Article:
The Only Type Of Oysters That Should Be Home-Canned

Close-up of fresh shucked oysters
Close-up of fresh shucked oysters - 5m/Shutterstock

Home canning has many benefits. For starters, it's a great way to preserve your favorite foods and minimize food waste. But while plenty of fruits, vegetables, meats, and even seafood are safe to can at home, that doesn't mean you can use this process for everything. When it comes to oysters, there are specific requirements that your shellfish should meet for safe home canning; your oysters should always be alive, fresh, and chilled before they go in the canner. It's important to keep your oysters fresh so they don't develop harmful bacteria. To do this, you should aim to buy them on the same day you'll be canning them. Then, keep them fresh by storing them in the fridge on a bed of ice.

Once you've set up your home canning station and have all the supplies you need to work quickly, you'll bake your oysters to kill off any remaining bacteria before canning them. Cooking oysters is the only foolproof way to kill off the bacteria Vibrio. Oysters that contain this bacteria won't be different in taste, appearance, or smell. This is why it's important to bake your oysters before canning to ensure that all of them are safe to eat. Most canning guides suggest baking them for five to seven minutes at 400 degrees Fahrenheit before removing the oyster meat from the shell and washing it in a salt bath.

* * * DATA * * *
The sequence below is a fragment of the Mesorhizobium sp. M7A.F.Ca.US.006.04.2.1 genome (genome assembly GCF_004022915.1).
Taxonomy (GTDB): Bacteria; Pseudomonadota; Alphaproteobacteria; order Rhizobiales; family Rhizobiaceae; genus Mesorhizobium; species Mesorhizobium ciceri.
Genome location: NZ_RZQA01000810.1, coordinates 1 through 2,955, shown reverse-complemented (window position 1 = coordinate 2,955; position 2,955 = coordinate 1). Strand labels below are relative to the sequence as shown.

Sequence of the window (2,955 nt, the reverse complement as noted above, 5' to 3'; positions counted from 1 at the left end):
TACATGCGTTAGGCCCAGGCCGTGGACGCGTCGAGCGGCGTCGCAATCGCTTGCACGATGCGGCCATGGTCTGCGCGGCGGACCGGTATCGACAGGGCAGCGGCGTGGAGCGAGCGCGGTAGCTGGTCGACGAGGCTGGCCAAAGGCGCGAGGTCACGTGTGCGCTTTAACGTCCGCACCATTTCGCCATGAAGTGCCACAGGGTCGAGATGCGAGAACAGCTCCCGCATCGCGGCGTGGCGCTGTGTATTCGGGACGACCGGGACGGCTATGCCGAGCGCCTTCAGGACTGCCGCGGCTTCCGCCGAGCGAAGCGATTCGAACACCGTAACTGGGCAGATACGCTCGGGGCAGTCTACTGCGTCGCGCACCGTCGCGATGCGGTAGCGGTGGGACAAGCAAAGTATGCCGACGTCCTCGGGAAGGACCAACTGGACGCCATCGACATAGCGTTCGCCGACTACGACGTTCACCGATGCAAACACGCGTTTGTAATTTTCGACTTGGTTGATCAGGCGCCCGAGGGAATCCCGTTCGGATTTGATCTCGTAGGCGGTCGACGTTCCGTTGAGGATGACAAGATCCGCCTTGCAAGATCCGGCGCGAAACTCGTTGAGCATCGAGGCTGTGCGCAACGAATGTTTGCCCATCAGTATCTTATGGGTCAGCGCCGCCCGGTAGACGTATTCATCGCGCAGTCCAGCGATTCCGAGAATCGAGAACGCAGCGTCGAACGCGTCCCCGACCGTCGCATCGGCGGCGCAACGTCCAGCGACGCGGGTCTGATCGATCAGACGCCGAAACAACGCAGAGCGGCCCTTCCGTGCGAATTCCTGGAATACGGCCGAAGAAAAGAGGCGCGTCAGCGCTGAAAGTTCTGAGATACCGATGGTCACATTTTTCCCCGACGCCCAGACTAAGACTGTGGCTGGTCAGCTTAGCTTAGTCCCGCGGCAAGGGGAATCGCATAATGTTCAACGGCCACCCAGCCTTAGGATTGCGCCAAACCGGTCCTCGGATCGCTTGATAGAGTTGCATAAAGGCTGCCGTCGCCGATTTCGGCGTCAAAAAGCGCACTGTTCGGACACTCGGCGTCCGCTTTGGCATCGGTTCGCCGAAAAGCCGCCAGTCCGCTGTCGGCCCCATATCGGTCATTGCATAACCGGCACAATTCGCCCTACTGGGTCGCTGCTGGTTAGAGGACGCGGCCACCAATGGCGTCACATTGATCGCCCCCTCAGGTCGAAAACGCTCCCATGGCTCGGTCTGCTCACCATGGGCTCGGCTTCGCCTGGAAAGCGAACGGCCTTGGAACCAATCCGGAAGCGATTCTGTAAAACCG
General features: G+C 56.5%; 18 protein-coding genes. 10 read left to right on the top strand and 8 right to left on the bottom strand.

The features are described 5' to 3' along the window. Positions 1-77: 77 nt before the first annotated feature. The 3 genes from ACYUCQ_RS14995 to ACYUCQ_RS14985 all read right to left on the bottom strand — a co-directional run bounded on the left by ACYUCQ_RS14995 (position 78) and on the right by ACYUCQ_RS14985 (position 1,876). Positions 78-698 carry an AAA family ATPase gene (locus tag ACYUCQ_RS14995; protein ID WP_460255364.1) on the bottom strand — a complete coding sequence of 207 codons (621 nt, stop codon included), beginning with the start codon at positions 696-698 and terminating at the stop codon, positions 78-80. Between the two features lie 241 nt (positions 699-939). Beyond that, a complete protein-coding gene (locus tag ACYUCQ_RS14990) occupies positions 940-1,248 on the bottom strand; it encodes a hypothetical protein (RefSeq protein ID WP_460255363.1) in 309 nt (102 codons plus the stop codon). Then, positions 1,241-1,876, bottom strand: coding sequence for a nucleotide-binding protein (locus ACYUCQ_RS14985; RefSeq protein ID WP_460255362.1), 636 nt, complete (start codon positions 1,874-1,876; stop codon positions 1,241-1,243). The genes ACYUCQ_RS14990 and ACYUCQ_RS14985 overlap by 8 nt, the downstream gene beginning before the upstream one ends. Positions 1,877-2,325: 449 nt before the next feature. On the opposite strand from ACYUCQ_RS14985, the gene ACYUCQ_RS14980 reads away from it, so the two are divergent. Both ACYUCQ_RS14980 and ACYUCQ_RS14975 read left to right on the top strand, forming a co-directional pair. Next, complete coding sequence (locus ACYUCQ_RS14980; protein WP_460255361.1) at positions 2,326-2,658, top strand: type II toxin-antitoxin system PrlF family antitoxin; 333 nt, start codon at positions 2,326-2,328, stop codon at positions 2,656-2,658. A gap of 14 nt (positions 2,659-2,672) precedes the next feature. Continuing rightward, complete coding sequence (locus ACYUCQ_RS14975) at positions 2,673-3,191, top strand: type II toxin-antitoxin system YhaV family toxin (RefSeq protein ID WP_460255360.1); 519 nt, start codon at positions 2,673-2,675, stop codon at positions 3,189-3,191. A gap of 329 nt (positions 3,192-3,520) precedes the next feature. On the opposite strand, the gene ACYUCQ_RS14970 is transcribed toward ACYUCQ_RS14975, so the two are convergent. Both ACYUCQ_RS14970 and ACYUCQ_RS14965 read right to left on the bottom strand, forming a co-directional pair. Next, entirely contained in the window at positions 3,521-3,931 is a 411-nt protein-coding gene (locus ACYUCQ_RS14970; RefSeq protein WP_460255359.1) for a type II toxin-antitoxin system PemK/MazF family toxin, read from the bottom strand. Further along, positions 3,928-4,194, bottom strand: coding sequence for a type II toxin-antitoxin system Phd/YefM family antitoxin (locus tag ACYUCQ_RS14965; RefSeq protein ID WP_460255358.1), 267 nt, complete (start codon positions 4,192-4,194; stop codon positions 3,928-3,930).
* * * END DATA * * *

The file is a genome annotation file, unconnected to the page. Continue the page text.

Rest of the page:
Read more: 16 Worst Canned Foods You Can Buy

Properly Canning Your Oysters

Close-up of a pressure canner
Close-up of a pressure canner - Ashley-Belle Burns/Shutterstock

You should always use a pressure canner to can oysters. This type of canner uses steam to seal your cans and is much hotter than the boiling water of the water bath method. Several cuts of meat can be pressure canned, in addition to various types of seafood, but pressure canning is a longer process. Keep oysters in the pressure canner for 75 minutes at the calculated amount of pressure (which relates to elevation, jar size, and number of oysters) to ensure a proper seal. You can then assess if your oysters are canned correctly by checking the seals on your jars. The discs on the lids should all be curved downwards if they are properly sealed.

Whenever you decide to crack open your canned oysters, it's always wise to give the contents a once-over to ensure that they're safe to consume. If you notice that the seal is no longer sloping down and instead has a bulging hill shape, you should discard the oysters. Upon opening the can there shouldn't be a strong, offensive fishy odor; the odor should be lightly aromatic of the sea. And if you notice any mold, discard the can immediately. Finally, if at any point the taste of your canned oysters is sour or off, this can be another indication they're spoiled. It's always better to use caution when tasting home-canned products to avoid any food-borne illnesses.

Read the original article on Tasting Table